• October 26, 2015
  • 08:02 AM

Is it possible that jurors will be misled by emotional  testimony and gruesome photos? 

by Doug Keene in The Jury Room

Reviewing gruesome photographs and listening to emotional testimony about terrible injuries is something we do routinely. When we need to test their impact in our pretrial research, sometimes mock jurors (and occasionally trial jurors as well) are given the option of not looking at the photographs. They are put in an envelope, the envelope is […]

Related posts:
Teary testimony from children is more credible
Conspiracy beliefs and the relation to emotional uncertainty
Eyewitness testimon........ Read more »

  • October 23, 2015
  • 08:02 AM

How to make lies appear to be truthful and other things you need to know

by Rita Handrich in The Jury Room

We often read articles that don’t have enough content to make us want to devote an entire blog post to them but that seem useful or intriguing or just plain fun. Here’s a few more of those tidbits. “Illusory truth” and the repeated  falsehood Back in 2009, we wrote a post called I never knew […]

Related posts:
Expecting honesty and getting lies—when are you most able to tell it’s a lie?  
“Classical music will protect you from Alzheimer’s” and  other lies on the inte........ Read more »

Fazio LK, Brashier NM, Payne BK, & Marsh EJ. (2015) Knowledge does not protect against illusory truth. Journal of Experimental Psychology. General, 144(5), 993-1002. PMID: 26301795  

  • October 19, 2015
  • 08:02 AM

Expecting honesty and getting lies—when are you most able to tell it’s a lie?  

by Rita Handrich in The Jury Room

We write often about lying and deception and none of us like to discover we’ve been lied to by either a stranger or by someone whom we know [or thought we knew] well. Despite how often we encounter dishonesty, there is a tendency to presume honesty in what we hear from others. So is it […]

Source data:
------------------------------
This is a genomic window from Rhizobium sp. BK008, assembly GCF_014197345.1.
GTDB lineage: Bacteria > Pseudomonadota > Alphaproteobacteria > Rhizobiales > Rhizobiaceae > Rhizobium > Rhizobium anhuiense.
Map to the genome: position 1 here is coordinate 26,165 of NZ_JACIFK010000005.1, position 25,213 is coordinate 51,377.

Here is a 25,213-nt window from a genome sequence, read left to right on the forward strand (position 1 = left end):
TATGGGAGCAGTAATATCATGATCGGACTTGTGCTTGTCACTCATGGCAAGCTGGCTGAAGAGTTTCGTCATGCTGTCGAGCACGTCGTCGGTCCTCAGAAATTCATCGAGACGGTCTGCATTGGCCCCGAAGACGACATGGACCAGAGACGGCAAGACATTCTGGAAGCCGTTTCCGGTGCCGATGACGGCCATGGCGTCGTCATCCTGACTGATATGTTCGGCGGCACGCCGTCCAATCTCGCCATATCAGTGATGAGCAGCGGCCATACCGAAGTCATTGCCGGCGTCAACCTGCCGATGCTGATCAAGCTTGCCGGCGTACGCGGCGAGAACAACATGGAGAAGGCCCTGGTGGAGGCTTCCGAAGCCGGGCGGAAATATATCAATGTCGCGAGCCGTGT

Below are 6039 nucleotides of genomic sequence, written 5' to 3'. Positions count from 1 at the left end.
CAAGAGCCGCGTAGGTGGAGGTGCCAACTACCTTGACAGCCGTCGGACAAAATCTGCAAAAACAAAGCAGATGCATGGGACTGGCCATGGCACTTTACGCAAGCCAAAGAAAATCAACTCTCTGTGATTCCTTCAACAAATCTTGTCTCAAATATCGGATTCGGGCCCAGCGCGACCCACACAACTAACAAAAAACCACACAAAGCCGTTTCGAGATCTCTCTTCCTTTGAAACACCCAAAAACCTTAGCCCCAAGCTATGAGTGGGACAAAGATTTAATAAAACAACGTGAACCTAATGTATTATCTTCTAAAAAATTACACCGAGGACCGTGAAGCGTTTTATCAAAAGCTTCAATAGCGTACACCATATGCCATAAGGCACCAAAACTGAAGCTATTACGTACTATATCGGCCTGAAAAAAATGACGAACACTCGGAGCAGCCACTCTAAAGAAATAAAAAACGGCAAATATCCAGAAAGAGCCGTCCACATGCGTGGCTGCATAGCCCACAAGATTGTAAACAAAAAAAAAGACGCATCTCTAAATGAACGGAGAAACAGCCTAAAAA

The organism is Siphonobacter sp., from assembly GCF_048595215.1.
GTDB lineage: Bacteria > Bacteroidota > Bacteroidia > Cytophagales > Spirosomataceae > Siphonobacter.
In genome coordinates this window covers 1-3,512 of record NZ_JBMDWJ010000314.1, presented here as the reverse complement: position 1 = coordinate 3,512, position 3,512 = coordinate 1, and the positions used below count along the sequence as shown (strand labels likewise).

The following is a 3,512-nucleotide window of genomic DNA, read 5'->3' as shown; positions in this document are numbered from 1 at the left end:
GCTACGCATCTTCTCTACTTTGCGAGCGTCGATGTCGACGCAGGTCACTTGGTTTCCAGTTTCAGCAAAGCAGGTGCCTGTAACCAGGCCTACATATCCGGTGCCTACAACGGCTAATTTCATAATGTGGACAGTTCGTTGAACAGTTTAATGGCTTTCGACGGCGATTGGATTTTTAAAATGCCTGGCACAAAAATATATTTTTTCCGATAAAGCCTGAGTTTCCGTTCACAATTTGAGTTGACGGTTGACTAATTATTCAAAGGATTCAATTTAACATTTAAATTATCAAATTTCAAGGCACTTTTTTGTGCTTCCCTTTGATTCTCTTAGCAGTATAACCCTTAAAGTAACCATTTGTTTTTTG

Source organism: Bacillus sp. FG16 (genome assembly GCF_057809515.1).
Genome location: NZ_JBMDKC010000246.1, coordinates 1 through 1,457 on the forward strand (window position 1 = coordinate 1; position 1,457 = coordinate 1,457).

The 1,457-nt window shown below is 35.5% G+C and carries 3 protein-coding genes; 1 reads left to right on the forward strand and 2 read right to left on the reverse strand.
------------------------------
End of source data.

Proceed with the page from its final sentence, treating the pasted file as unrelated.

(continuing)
Related posts:
Does Face-to-Face Interaction Promote Honesty?
Another look at who lies…
“You know who else lies?” she screeches. “LAWYERS lie!”

... Read more »

DesJardins, N., & Hodges, S. (2015) Reading Between the Lies: Empathic Accuracy and Deception Detection. Social Psychological and Personality Science, 6(7), 781-787. DOI: 10.1177/1948550615585829  

  • October 16, 2015
  • 08:02 AM

The Trust in Science and Scientists Inventory Scale 

by Doug Keene in The Jury Room

Often, social science research studies have scales (i.e., paper and pencil measures) that may have relevance to litigation advocacy. When they seem to (or when they are just bizarre) we write about them here. If you’d like to see all the scales we blogged about over time, take a look here. It ranges from the […]

Related posts:
Women who trust too much: The Unmitigated Communion Scale
The Libertarian Orientation Scale: Who’s the (real) Libertarian?
70% of evangelicals do not see reli........ Read more »

  • October 14, 2015
  • 10:53 AM

Feel Our Pain: Empathy and Moral Behavior

by Jalees Rehman in The Next Regeneration

"It's empathy that makes us help other people. It's empathy that makes us moral." The economist Paul Zak casually makes this comment in his widely watched TED talk about the hormone oxytocin, which he dubs the "moral molecule". Zak quotes a number of behavioral studies to support his claim that oxytocin increases empathy and trust, which in turn increases moral behavior. If all humans regularly inhaled a few puffs of oxytocin through a nasal spray, we could become m........ Read more »